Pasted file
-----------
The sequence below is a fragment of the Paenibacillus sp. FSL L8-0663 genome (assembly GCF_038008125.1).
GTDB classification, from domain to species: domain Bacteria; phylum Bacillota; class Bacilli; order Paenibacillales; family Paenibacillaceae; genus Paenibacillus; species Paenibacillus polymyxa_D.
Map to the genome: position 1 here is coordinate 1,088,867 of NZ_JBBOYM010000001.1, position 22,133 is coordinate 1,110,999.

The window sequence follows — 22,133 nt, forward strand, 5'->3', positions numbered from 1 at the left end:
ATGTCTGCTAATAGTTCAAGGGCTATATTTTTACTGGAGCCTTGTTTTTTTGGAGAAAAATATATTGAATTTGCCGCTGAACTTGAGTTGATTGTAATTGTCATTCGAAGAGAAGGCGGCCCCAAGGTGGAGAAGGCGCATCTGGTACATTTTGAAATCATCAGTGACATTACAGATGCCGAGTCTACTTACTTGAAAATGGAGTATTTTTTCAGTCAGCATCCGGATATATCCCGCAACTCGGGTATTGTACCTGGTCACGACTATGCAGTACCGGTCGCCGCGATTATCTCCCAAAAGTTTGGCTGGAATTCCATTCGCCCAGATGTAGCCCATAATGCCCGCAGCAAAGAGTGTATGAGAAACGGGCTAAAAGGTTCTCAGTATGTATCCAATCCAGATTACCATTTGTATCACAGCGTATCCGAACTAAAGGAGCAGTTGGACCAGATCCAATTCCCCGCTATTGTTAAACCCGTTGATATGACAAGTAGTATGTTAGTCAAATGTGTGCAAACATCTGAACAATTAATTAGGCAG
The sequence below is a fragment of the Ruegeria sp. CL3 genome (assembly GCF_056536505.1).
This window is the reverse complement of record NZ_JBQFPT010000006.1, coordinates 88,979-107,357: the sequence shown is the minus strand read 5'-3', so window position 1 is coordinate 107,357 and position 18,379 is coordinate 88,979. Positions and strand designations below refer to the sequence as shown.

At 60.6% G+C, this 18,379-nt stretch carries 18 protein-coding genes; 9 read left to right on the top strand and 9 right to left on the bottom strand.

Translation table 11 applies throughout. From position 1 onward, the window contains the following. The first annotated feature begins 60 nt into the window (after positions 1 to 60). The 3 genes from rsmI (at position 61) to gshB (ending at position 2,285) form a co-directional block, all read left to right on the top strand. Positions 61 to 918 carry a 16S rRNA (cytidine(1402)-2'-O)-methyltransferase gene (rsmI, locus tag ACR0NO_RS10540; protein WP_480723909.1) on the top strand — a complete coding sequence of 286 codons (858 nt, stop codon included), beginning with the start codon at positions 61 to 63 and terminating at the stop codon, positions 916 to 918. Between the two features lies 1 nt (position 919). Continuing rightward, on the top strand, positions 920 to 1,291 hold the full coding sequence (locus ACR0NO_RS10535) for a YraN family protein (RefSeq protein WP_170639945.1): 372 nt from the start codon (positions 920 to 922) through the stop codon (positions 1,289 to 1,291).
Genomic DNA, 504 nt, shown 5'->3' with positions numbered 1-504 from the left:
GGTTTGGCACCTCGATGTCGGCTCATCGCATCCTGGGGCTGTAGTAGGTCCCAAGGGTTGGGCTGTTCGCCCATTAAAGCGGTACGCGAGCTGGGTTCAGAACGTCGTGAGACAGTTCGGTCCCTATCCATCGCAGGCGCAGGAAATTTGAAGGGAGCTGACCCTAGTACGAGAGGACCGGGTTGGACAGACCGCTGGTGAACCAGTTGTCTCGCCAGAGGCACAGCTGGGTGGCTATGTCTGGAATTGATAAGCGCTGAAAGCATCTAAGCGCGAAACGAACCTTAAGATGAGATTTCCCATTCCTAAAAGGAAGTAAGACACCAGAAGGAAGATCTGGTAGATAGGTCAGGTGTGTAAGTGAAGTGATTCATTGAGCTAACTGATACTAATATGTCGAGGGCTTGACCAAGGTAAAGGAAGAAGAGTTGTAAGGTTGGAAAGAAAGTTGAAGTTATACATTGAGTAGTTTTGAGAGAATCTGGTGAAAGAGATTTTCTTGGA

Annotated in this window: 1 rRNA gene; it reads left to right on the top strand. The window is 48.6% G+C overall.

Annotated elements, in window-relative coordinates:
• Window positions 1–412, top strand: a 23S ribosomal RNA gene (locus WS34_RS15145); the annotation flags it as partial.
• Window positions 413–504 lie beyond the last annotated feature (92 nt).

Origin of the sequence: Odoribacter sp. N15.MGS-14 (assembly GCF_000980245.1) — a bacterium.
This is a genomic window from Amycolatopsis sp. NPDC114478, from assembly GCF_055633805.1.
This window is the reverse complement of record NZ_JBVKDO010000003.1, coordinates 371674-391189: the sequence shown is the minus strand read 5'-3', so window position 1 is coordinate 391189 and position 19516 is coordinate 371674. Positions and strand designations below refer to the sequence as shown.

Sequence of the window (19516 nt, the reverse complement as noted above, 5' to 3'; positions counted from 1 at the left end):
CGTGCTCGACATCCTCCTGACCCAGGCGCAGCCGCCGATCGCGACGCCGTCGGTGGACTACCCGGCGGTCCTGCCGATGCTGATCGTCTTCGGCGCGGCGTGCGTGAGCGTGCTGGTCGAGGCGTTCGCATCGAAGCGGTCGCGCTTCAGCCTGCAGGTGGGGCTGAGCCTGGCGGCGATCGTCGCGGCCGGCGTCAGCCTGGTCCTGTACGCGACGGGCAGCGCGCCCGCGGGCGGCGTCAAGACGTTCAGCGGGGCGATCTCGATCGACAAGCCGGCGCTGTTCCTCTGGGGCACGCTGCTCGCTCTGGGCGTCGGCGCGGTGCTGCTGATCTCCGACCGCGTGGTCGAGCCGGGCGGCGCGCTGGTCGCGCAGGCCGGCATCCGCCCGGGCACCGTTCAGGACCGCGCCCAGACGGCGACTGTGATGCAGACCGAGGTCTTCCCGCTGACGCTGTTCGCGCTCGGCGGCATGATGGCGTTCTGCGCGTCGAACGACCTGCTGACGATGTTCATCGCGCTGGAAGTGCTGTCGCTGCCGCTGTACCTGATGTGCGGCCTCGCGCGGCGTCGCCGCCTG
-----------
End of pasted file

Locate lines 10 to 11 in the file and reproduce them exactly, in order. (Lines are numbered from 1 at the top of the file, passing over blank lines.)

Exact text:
Genomic DNA, 504 nt, shown 5'->3' with positions numbered 1-504 from the left:
GGTTTGGCACCTCGATGTCGGCTCATCGCATCCTGGGGCTGTAGTAGGTCCCAAGGGTTGGGCTGTTCGCCCATTAAAGCGGTACGCGAGCTGGGTTCAGAACGTCGTGAGACAGTTCGGTCCCTATCCATCGCAGGCGCAGGAAATTTGAAGGGAGCTGACCCTAGTACGAGAGGACCGGGTTGGACAGACCGCTGGTGAACCAGTTGTCTCGCCAGAGGCACAGCTGGGTGGCTATGTCTGGAATTGATAAGCGCTGAAAGCATCTAAGCGCGAAACGAACCTTAAGATGAGATTTCCCATTCCTAAAAGGAAGTAAGACACCAGAAGGAAGATCTGGTAGATAGGTCAGGTGTGTAAGTGAAGTGATTCATTGAGCTAACTGATACTAATATGTCGAGGGCTTGACCAAGGTAAAGGAAGAAGAGTTGTAAGGTTGGAAAGAAAGTTGAAGTTATACATTGAGTAGTTTTGAGAGAATCTGGTGAAAGAGATTTTCTTGGA